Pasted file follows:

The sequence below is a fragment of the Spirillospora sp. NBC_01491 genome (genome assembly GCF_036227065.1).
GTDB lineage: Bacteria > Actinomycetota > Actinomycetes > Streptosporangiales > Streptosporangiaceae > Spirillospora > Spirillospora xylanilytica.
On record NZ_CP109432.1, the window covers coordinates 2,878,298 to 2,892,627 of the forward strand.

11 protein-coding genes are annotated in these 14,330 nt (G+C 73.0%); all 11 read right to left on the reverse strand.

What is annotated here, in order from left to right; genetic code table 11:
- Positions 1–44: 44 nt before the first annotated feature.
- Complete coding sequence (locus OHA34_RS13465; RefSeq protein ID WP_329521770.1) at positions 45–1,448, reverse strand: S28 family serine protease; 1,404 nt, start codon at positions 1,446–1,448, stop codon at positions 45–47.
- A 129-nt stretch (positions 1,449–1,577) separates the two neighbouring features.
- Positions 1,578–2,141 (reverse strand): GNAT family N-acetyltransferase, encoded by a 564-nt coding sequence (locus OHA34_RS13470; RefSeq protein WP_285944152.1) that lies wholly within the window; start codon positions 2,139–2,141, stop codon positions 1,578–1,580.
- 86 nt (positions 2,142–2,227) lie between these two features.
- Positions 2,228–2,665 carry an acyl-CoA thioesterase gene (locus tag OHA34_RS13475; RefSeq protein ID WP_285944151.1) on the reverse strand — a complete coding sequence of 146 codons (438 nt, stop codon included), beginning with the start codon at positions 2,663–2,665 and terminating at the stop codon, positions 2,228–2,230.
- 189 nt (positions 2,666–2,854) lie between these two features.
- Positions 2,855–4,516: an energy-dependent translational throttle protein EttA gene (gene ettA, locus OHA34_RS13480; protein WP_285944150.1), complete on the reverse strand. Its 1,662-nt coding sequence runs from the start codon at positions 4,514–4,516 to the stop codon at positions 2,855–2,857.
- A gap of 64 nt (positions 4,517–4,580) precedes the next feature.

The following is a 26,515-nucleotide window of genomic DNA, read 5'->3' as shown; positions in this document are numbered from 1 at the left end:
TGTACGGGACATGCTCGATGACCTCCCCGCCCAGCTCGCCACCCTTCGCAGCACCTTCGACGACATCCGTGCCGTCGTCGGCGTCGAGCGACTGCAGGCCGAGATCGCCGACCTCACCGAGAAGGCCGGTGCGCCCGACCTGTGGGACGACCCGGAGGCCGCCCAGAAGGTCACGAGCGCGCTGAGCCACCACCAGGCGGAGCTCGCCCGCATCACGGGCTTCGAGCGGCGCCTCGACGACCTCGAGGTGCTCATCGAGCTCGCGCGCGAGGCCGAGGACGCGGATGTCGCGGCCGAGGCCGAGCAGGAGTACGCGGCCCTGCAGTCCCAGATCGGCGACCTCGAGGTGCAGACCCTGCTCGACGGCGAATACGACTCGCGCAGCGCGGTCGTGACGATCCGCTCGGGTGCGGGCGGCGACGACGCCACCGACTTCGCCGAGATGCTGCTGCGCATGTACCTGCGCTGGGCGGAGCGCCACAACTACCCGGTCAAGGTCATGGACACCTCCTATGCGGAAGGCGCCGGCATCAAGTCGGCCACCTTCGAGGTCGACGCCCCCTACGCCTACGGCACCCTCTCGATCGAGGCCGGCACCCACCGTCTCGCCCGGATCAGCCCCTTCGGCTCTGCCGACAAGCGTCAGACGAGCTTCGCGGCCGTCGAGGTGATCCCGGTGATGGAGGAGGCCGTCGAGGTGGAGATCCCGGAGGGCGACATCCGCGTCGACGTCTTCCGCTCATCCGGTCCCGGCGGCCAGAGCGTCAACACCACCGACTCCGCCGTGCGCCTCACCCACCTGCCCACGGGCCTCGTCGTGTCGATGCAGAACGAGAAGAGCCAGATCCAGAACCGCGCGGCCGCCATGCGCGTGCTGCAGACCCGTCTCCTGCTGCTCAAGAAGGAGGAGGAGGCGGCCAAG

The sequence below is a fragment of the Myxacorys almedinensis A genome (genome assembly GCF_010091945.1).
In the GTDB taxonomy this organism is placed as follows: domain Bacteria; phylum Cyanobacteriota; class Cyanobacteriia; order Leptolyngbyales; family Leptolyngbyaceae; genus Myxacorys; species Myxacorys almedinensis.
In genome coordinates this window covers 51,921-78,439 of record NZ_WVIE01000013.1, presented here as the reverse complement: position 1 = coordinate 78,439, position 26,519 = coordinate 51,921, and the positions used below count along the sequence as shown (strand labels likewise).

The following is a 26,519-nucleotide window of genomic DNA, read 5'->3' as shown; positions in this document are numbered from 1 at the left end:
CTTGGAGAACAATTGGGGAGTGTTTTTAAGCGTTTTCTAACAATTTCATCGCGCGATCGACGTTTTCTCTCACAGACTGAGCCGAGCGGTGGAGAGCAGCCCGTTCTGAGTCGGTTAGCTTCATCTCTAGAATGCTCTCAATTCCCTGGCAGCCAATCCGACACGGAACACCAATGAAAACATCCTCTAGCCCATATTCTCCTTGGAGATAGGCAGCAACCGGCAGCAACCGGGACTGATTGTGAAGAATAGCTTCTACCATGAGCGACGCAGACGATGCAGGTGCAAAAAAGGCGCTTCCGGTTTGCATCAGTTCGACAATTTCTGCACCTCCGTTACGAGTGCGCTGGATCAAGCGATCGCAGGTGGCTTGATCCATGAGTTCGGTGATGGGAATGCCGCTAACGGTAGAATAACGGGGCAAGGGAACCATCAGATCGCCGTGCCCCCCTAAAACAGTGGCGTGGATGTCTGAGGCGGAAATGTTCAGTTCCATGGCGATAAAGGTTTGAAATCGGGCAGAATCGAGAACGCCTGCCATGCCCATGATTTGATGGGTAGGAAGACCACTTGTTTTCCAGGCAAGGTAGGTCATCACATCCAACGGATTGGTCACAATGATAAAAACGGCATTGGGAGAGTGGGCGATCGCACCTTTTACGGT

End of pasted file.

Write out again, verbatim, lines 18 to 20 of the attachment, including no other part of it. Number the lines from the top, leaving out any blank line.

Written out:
In the GTDB taxonomy this organism is placed as follows: domain Bacteria; phylum Cyanobacteriota; class Cyanobacteriia; order Leptolyngbyales; family Leptolyngbyaceae; genus Myxacorys; species Myxacorys almedinensis.
In genome coordinates this window covers 51,921-78,439 of record NZ_WVIE01000013.1, presented here as the reverse complement: position 1 = coordinate 78,439, position 26,519 = coordinate 51,921, and the positions used below count along the sequence as shown (strand labels likewise).

The following is a 26,519-nucleotide window of genomic DNA, read 5'->3' as shown; positions in this document are numbered from 1 at the left end: